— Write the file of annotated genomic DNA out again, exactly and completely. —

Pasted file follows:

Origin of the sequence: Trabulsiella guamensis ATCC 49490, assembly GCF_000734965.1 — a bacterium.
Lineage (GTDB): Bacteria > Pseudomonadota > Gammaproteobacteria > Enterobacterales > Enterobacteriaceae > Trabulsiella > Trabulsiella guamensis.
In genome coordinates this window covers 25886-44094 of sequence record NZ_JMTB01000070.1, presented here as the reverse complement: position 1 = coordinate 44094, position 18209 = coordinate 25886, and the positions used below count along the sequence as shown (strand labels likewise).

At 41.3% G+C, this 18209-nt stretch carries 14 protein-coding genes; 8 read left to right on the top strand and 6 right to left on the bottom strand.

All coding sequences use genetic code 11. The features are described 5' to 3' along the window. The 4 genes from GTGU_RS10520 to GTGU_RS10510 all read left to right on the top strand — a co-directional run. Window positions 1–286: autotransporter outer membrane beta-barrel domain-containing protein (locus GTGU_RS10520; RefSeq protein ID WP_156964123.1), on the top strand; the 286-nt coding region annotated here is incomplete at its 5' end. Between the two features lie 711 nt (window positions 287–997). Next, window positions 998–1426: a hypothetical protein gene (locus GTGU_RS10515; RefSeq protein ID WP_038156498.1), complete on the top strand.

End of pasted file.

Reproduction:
Origin of the sequence: Trabulsiella guamensis ATCC 49490, assembly GCF_000734965.1 — a bacterium.
Lineage (GTDB): Bacteria > Pseudomonadota > Gammaproteobacteria > Enterobacterales > Enterobacteriaceae > Trabulsiella > Trabulsiella guamensis.
In genome coordinates this window covers 25886-44094 of sequence record NZ_JMTB01000070.1, presented here as the reverse complement: position 1 = coordinate 44094, position 18209 = coordinate 25886, and the positions used below count along the sequence as shown (strand labels likewise).

At 41.3% G+C, this 18209-nt stretch carries 14 protein-coding genes; 8 read left to right on the top strand and 6 right to left on the bottom strand.

All coding sequences use genetic code 11. The features are described 5' to 3' along the window. The 4 genes from GTGU_RS10520 to GTGU_RS10510 all read left to right on the top strand — a co-directional run. Window positions 1–286: autotransporter outer membrane beta-barrel domain-containing protein (locus GTGU_RS10520; RefSeq protein ID WP_156964123.1), on the top strand; the 286-nt coding region annotated here is incomplete at its 5' end. Between the two features lie 711 nt (window positions 287–997). Next, window positions 998–1426: a hypothetical protein gene (locus GTGU_RS10515; RefSeq protein ID WP_038156498.1), complete on the top strand.